Weekend Challenge: Thoracic Back Press
I’m always looking for ways to help you build your bones, especially in areas most prone to fracture. So I’m really excited to bring you this weekend’s challenge: the Thoracic Back Press.
Today’s exercise prevents vertebral fractures because it works critical muscle groups in your middle back, where your thoracic vertebrae are located. It’s specifically designed to build bone density in your spine, and it also strengthens mid-back muscles that play an important role in deep breathing and posture.
Why: The condition of your vertebrae and by extension, your posture, depend on your back muscles, because they keep your vertebrae aligned and strong.
Let’s take a closer look at the muscles that the Thoracic Back Press is designed to tone and strengthen, in addition to increasing vertebral density.
Superficial muscles are closest to the skin, and they include the following muscles:
- The Trapezius (sometimes called the “traps”) forms a triangular sheet of muscle that originates at the base of the skull and the 7th cervical vertebrae, then fans out and attaches to the clavicle (collar bone) and scapula (shoulder blades). It then runs down and attaches to the 1st through 12th Thoracicc vertebrae (T1-T12).
- The Latissimus dorsi (sometimes called the “lats”) are also a roughly triangular sheet of muscle. They originate at the 6th through 12th thoracic vertebrae (T6-T12) and insert at the top of your humerus, or upper arm bone.
The Thoracic Back Press also works the levator scapulae, rhomboid major, and rhomboid minor.
Looking a bit deeper, we find the intermediate muscles. These are called the respiratory muscles, and for good reason. They all begin at the vertebrae and end at the ribs, playing a key role in your ability to expand your rib cage and take a deep breath. The intermediate muscles include:
- The Levatores costarum, which begins at the 7th cervical vertebrae (C7) and the first 11 Thoracicc vertebrae (T1-T11), and inserts at all the ribs. Its role is to raise your ribs when you breathe in.
- The Serratus posterior superior is attached to the top ribs and also raises them when you breathe in; and the Serratus posterior inferior attaches to the few lowest ribs and lowers them when you exhale.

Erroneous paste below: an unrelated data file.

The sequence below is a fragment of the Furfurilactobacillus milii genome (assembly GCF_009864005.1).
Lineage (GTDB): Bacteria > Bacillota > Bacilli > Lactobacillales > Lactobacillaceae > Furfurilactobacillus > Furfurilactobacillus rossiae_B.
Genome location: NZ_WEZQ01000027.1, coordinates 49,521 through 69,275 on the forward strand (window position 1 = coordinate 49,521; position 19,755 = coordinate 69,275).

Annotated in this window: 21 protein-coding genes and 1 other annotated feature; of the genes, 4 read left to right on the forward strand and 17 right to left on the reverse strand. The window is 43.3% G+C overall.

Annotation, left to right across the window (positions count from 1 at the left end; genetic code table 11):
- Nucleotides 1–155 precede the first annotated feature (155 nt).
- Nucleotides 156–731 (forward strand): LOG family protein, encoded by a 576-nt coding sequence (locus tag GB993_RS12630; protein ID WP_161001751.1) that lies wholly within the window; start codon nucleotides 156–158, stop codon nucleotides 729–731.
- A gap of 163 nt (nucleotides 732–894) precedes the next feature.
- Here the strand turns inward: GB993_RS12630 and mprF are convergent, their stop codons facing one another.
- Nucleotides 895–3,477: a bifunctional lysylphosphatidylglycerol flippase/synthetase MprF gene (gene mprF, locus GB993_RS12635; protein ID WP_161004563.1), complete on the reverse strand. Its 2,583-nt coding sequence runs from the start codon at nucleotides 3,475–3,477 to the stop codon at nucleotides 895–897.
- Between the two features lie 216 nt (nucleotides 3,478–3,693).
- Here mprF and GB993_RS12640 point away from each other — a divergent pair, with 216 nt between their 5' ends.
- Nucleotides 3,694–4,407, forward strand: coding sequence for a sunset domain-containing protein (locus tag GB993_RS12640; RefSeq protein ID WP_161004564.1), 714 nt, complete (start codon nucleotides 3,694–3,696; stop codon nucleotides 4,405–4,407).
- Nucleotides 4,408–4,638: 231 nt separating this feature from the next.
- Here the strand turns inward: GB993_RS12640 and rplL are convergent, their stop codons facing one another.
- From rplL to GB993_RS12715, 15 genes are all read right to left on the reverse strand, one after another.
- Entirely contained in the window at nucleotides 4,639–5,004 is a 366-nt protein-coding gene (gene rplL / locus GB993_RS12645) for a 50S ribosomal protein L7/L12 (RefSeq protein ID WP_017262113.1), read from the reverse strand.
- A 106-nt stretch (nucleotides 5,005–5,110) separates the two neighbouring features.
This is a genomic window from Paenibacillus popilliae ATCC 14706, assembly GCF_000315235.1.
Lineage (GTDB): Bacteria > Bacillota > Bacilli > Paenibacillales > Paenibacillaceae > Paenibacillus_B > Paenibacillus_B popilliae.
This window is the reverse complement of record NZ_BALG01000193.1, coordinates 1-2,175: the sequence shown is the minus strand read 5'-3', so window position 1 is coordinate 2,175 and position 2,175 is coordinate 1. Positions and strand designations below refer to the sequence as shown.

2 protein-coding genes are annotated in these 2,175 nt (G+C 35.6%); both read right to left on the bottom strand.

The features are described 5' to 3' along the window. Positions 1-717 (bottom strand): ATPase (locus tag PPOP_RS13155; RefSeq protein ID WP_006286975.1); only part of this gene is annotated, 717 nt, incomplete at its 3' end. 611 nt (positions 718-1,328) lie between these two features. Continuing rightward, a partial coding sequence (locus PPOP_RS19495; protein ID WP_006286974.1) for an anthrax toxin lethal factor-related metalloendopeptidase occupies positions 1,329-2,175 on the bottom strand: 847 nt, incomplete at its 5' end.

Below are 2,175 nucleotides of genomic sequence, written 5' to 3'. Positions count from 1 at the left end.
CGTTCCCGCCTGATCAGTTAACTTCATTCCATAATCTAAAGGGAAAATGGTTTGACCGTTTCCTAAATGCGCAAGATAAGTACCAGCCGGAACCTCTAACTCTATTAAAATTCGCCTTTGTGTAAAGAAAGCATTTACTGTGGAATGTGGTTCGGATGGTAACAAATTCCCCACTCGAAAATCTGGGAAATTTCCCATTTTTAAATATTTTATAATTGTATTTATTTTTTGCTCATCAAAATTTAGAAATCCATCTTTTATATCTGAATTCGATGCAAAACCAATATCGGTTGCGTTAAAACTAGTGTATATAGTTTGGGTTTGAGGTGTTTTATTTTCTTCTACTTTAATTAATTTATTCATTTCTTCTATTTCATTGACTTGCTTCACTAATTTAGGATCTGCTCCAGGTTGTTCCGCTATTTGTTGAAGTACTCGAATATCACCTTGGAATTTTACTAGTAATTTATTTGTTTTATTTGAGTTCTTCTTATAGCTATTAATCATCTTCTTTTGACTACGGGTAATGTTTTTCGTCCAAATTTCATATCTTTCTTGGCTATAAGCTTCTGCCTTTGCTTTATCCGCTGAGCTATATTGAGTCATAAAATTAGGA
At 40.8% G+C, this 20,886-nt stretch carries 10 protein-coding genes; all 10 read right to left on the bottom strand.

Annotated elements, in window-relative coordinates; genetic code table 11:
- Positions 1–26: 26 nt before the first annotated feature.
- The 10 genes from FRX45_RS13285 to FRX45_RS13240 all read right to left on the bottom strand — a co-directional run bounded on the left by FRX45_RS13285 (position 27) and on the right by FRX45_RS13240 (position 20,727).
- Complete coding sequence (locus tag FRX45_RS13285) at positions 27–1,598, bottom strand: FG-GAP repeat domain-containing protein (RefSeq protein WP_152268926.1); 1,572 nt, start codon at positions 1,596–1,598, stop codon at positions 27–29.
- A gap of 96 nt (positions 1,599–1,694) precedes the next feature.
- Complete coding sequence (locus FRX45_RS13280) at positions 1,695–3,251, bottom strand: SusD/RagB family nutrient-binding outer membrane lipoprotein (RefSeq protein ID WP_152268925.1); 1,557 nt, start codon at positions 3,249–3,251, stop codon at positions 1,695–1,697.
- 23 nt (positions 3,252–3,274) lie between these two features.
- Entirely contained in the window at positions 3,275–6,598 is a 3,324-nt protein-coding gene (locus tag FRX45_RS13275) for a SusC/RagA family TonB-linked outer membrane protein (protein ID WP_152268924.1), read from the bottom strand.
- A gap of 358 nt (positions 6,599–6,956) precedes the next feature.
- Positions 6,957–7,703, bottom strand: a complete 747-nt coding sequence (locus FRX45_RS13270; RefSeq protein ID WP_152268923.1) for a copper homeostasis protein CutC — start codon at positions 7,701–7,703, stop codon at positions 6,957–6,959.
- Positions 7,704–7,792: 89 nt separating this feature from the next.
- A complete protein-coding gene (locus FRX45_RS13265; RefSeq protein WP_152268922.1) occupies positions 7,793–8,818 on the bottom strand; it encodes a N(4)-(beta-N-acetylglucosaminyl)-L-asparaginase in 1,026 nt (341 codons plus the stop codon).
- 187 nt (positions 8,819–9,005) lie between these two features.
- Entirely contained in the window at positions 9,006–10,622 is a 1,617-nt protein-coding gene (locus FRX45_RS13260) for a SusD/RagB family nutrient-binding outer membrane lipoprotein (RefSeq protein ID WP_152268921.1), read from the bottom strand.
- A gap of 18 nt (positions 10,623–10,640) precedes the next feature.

Also included in the deep muscles are the Splenius, Erector Spinae, and Transversospinalis. All of these work to extend your neck and trunk, and help stabilize your core.
There are more groups and sub-groups, but these are the main ones. Clearly, back muscles are a very complex network of living tissue that needs to be nourished and strengthened.
When you work these muscles with proper form, the bone where the muscles attach responds to the force and pressure by increasing density. And your posture will improve as well, especially if you sit still for long periods, which causes the muscles that hold you straight to get weak and misaligned.
So it’s vital to move and exercise these muscles to offset the unhealthy effects of sitting.
How: To perform this exercise, you’ll need a couple of 1-pound weights, or you can use cans of food (or whatever is handy). You’ll also need an exercise mat or carpet.
- Kneel down on one knee. The other leg should be bent and your foot in front of you, flat on the floor.
- Lean slightly against the forward leg.
- With a weight in each hand, extend your arms behind you so your palms are facing upward, and your arms are parallel to your ribs, roughly at a 45 degree angle to the floor. Your hands will extend slightly beyond your bottom.
- Using your middle back muscles, slowly lift your arms slightly and press your shoulders back, while pushing your chest out. If you’re doing this move correctly, you will feel your thoracic muscles contracting.
- Slowly lower your arms and relax your shoulders to the starting position and repeat.
Do 3 sets of 8 or as many as you comfortably can.
- Don’t bend your arms. Try to keep them straight throughout the exercise.
- Your back should be straight – no excessive curve in your lower back, and don’t let your back round out.
- Push down through your forward foot.
- Move slowly and deliberately, using your back muscles rather than your arms.
I hope you can practice this exercise on a regular basis, because you will most certainly see (and feel!) the results. And please be sure to share your experience with our community by leaving a comment below.
Till next time,